With a principle of spatial organization based on population density, within each village, the architecture of diverse forms and spatial clusters is able to form, fostering a relaxing and natural atmosphere like a traditional Chinese neighborhood. Streets within each village extend freely according to geographical topography, with buildings with relatively high density located in the center of each village, and low-density residential buildings are distributed around the higher ones, extending into the forests and hills around the villages. Various housing typologies such as retirement homes, co-living apartments are mixed co-working and health facilities to provide the foundation for the economic activity of residents and locals.
4. Community building
A combination of high-quality public buildings, landscapes, and diversified housing stock of varying density has allowed the residents to have a sense of place and belonging to their living environment, unique from the mass development typologies seen throughout most of China. As early as 2008, residents gathered as volunteers, forming the very first Liangzhu Constitution. Liangzhu New Town had collected opinions from 3931 households and came up with a “Village Convention” in 2010. A set of 32 rules agreed by the residents are engraved at the entrance of Liangzhu New Town, representing residents’ commitment to sustaining a harmonious community.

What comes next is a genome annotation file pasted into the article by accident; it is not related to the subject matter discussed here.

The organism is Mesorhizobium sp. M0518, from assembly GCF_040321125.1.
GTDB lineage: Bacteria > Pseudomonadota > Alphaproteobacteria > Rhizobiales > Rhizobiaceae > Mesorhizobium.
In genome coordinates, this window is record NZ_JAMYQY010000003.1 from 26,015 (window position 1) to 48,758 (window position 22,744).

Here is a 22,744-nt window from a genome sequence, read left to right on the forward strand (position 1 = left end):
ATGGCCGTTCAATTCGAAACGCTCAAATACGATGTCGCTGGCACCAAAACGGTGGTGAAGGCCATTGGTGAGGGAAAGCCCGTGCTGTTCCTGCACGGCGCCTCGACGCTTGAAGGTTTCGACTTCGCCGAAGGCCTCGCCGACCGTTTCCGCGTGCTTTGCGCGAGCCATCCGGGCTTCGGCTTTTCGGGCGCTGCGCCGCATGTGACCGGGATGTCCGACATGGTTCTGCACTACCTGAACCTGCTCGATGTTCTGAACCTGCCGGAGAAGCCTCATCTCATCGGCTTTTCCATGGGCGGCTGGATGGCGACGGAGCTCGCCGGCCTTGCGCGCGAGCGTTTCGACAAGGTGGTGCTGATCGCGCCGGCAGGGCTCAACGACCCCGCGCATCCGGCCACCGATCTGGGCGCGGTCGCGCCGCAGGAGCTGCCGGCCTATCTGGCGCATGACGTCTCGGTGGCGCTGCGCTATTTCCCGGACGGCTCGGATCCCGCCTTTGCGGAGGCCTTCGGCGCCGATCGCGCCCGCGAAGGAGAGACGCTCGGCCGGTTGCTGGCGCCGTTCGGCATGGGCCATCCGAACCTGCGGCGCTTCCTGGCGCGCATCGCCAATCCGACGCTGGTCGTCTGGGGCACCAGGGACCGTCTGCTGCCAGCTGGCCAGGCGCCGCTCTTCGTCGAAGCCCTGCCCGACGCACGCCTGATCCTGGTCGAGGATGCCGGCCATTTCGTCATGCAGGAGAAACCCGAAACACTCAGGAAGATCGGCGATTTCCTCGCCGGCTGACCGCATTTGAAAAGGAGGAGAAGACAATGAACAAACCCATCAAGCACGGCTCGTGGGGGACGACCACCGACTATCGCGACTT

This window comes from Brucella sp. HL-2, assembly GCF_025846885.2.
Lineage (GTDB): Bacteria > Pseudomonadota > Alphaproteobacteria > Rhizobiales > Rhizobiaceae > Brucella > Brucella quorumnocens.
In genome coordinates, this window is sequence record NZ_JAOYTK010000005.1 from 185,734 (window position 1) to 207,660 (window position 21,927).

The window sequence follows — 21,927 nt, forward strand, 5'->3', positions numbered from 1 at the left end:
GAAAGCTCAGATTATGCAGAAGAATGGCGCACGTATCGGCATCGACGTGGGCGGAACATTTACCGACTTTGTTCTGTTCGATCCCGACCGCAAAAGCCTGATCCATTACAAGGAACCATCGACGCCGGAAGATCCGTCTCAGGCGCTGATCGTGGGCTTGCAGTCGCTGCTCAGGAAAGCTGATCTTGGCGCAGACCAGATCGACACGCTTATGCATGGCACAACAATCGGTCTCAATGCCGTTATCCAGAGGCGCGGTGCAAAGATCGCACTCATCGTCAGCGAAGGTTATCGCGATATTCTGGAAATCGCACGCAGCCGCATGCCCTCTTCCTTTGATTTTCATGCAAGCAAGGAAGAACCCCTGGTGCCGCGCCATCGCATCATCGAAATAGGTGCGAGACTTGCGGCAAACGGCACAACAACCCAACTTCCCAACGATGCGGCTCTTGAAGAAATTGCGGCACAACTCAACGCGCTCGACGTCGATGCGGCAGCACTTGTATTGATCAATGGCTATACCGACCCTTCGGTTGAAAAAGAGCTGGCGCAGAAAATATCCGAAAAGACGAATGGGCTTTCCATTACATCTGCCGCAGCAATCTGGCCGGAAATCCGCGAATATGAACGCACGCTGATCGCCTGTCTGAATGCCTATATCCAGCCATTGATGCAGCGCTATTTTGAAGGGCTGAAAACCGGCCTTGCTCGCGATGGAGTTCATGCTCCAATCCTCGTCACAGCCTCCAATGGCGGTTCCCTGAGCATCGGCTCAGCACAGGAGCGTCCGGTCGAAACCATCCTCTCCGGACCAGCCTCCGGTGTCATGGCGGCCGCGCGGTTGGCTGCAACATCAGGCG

Initiated as an ambitious idea, Liangzhu New Town has questioned the future of housing in China, and over 20 years established a proven new model of development that is environmentally sensitive, culturally diverse, publicly inclusive and community-driven. As an idealized contemporary ‘Garden City’ it has played a role beyond the development of housing to a model of urbanisation for the countryside surrounding megacities.